The problem with winter: Indoor heating creates an easy pathway for coronavirus to spread

pa frosty window
Credit: BBC

It is obvious that in winter, indoor heating causes a difference between indoor and outdoor temperature. But what we are increasingly coming to understand is that by heating our buildings we are causing a reduction in the level of indoor relative humidity (RH), which has a significant impact on disease spread.

This comparatively moisture-free air provides a clear path for airborne particles of viruses such as SARS-CoV2, the pathogen that causes COVID-19. Warm, dry air also reduces the ability of our body’s cilia, which are hairlike projections on cells lining airways, to remove viral particles and prevent them from reaching the lungs. Finally, our own research indicates that the immune system’s ability to respond to pathogens is suppressed in drier environments.

Related article:  Viewpoint: Anti-vax conspiracy propaganda movement aiming to derail successful rollout of coronavirus vaccines

As the COVID-19 pandemic continues through spring and into summer, this research could play a vital role in how we manage and ultimately overcome the disease. This is why I and others specializing in immunobiology and infection control are urging the scientific community to support our petition, which calls on the WHO to urgently put the link between indoor air humidity and the transmission of viruses, including SARS-CoV-2, at the front of the global health debate.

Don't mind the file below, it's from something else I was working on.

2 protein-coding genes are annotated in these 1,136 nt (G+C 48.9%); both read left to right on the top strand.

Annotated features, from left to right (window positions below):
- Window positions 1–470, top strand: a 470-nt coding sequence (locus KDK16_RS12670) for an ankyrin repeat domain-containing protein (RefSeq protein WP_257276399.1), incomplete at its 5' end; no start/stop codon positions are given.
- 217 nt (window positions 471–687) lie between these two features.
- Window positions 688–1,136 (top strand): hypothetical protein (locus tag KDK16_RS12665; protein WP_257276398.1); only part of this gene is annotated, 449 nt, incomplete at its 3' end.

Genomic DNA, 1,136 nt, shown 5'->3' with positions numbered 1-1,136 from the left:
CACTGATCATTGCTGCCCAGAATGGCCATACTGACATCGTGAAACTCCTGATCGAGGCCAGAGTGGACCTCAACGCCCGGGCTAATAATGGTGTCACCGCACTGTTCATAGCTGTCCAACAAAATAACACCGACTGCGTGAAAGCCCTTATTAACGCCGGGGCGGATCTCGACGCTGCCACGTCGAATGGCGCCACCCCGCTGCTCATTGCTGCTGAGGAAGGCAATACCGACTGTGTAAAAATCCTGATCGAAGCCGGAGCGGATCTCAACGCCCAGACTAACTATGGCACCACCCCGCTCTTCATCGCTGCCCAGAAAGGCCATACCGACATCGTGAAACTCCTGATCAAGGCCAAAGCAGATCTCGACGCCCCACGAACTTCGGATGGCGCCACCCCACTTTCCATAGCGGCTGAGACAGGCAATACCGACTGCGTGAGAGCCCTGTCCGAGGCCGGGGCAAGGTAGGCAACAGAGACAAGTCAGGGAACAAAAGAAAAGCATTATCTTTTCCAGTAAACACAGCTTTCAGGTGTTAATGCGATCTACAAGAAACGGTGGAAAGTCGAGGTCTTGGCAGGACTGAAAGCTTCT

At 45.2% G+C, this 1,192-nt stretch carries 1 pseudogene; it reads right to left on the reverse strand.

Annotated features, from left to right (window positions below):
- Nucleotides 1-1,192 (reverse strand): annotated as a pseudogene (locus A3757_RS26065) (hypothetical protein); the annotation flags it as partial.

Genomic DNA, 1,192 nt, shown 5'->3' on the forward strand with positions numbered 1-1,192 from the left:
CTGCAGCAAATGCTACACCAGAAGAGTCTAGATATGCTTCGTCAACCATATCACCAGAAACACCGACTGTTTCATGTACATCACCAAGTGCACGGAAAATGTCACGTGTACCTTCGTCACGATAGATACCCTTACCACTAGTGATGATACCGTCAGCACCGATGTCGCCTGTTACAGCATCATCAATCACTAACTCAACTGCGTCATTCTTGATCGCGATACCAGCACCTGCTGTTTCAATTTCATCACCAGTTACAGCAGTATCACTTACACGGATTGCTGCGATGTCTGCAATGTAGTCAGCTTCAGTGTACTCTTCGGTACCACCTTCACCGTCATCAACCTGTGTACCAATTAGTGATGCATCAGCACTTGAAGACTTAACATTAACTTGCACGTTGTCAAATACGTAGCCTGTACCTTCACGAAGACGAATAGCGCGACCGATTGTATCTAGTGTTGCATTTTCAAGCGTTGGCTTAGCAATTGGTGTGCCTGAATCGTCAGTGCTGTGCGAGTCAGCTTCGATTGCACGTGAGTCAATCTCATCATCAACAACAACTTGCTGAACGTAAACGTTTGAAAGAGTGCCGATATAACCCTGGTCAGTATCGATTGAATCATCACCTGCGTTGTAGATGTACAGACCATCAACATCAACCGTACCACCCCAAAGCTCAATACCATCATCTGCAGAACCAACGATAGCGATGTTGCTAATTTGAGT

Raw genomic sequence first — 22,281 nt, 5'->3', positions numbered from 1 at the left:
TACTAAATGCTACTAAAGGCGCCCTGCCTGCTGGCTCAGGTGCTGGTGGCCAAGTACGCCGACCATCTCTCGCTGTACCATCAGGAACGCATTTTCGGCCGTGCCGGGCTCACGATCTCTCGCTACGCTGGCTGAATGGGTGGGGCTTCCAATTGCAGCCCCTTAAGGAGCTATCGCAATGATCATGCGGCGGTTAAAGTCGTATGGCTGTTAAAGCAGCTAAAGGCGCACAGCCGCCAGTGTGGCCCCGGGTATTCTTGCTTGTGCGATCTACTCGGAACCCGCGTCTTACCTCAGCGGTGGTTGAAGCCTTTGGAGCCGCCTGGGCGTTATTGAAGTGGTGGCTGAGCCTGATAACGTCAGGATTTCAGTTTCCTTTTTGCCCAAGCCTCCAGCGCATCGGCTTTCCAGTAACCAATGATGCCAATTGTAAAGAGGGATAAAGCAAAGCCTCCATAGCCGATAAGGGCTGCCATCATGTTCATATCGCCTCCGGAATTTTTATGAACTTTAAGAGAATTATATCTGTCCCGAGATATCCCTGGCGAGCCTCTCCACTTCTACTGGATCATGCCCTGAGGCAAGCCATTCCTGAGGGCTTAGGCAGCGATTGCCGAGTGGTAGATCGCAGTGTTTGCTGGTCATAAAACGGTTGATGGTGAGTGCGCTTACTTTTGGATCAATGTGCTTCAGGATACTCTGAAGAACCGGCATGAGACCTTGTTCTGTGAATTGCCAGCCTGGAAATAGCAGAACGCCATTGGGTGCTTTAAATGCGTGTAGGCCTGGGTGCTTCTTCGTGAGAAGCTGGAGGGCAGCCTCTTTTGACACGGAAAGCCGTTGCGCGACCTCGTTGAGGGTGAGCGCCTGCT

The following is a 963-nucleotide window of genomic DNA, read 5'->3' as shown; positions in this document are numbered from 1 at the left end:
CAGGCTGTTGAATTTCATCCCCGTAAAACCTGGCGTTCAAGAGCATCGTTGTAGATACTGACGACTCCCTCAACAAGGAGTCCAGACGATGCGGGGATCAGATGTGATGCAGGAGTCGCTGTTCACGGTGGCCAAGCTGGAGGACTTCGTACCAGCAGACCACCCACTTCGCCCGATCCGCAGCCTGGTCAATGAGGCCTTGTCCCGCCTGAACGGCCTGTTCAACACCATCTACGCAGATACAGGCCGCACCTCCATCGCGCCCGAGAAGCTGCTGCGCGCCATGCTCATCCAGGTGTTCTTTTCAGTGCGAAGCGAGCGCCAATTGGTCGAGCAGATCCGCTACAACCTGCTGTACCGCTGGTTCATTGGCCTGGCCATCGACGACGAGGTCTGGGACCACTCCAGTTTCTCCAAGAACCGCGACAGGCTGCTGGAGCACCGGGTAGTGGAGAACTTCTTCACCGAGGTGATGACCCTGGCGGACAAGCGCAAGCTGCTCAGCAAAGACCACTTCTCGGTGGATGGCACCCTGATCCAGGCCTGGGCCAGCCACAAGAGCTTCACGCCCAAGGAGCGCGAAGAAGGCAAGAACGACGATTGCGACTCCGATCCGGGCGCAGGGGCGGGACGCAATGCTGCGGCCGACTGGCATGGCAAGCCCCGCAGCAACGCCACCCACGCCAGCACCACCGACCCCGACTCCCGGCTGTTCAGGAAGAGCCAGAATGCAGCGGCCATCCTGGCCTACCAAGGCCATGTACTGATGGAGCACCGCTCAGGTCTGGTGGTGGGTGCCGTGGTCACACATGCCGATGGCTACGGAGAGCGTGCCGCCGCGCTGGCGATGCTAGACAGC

Read the original post

Outbreak
Outbreak Daily Digest
Biotech Facts & Fallacies
Genetics Unzipped
Infographic: How dangerous COVID mutant strains develop

Infographic: How dangerous COVID mutant strains develop

Sometime in 2019, probably in China, SARS CoV-2 figured out a way to interact with a specific "spike" on the ...
Untitled

Philip Njemanze: Leading African anti-GMO activist claims Gates Foundation destroying Nigeria

Nigerian anti-GMO activist, physician, and inventor pushes anti-gay and anti-GMO ...
News on human & agricultural genetics and biotechnology delivered to your inbox.
glp menu logo outlined

Newsletter Subscription

Optional. Mail on special occasions.
Send this to a friend